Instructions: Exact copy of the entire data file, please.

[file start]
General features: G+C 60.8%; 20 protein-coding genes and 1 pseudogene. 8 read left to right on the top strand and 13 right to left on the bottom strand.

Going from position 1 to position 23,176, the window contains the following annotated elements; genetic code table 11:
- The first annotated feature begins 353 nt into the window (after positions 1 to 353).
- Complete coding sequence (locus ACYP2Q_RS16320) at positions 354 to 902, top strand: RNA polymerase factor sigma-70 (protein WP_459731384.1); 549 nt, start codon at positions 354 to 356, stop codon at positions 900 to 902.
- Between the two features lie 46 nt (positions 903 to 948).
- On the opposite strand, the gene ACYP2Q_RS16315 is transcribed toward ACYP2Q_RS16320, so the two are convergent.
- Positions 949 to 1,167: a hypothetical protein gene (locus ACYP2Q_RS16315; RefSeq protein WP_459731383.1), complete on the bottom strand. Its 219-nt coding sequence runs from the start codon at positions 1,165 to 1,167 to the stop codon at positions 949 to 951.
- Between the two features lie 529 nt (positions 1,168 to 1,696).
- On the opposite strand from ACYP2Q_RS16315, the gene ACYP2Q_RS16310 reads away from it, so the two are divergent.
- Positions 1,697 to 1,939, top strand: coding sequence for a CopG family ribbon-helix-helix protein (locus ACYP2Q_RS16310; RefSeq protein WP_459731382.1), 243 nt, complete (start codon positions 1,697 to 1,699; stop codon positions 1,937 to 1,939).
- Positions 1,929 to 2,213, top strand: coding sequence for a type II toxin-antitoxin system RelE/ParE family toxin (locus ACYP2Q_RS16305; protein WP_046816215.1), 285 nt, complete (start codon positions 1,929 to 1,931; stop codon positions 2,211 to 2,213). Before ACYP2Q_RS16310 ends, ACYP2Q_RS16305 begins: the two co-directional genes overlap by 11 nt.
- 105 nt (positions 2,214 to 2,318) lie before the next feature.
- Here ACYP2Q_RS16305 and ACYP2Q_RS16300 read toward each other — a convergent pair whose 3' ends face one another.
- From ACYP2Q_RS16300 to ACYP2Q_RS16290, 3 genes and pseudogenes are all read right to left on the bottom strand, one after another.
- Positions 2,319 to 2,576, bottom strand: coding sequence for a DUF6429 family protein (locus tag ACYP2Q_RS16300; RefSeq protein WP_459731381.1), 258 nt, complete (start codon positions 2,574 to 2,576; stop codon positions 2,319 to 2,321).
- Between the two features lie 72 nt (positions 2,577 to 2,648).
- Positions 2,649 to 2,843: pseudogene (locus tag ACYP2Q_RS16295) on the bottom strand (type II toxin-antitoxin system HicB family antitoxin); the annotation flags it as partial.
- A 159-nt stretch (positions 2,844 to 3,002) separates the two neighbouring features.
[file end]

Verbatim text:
General features: G+C 60.8%; 20 protein-coding genes and 1 pseudogene. 8 read left to right on the top strand and 13 right to left on the bottom strand.

Going from position 1 to position 23,176, the window contains the following annotated elements; genetic code table 11:
- The first annotated feature begins 353 nt into the window (after positions 1 to 353).
- Complete coding sequence (locus ACYP2Q_RS16320) at positions 354 to 902, top strand: RNA polymerase factor sigma-70 (protein WP_459731384.1); 549 nt, start codon at positions 354 to 356, stop codon at positions 900 to 902.
- Between the two features lie 46 nt (positions 903 to 948).
- On the opposite strand, the gene ACYP2Q_RS16315 is transcribed toward ACYP2Q_RS16320, so the two are convergent.
- Positions 949 to 1,167: a hypothetical protein gene (locus ACYP2Q_RS16315; RefSeq protein WP_459731383.1), complete on the bottom strand. Its 219-nt coding sequence runs from the start codon at positions 1,165 to 1,167 to the stop codon at positions 949 to 951.
- Between the two features lie 529 nt (positions 1,168 to 1,696).
- On the opposite strand from ACYP2Q_RS16315, the gene ACYP2Q_RS16310 reads away from it, so the two are divergent.
- Positions 1,697 to 1,939, top strand: coding sequence for a CopG family ribbon-helix-helix protein (locus ACYP2Q_RS16310; RefSeq protein WP_459731382.1), 243 nt, complete (start codon positions 1,697 to 1,699; stop codon positions 1,937 to 1,939).
- Positions 1,929 to 2,213, top strand: coding sequence for a type II toxin-antitoxin system RelE/ParE family toxin (locus ACYP2Q_RS16305; protein WP_046816215.1), 285 nt, complete (start codon positions 1,929 to 1,931; stop codon positions 2,211 to 2,213). Before ACYP2Q_RS16310 ends, ACYP2Q_RS16305 begins: the two co-directional genes overlap by 11 nt.
- 105 nt (positions 2,214 to 2,318) lie before the next feature.
- Here ACYP2Q_RS16305 and ACYP2Q_RS16300 read toward each other — a convergent pair whose 3' ends face one another.
- From ACYP2Q_RS16300 to ACYP2Q_RS16290, 3 genes and pseudogenes are all read right to left on the bottom strand, one after another.
- Positions 2,319 to 2,576, bottom strand: coding sequence for a DUF6429 family protein (locus tag ACYP2Q_RS16300; RefSeq protein WP_459731381.1), 258 nt, complete (start codon positions 2,574 to 2,576; stop codon positions 2,319 to 2,321).
- Between the two features lie 72 nt (positions 2,577 to 2,648).
- Positions 2,649 to 2,843: pseudogene (locus tag ACYP2Q_RS16295) on the bottom strand (type II toxin-antitoxin system HicB family antitoxin); the annotation flags it as partial.
- A 159-nt stretch (positions 2,844 to 3,002) separates the two neighbouring features.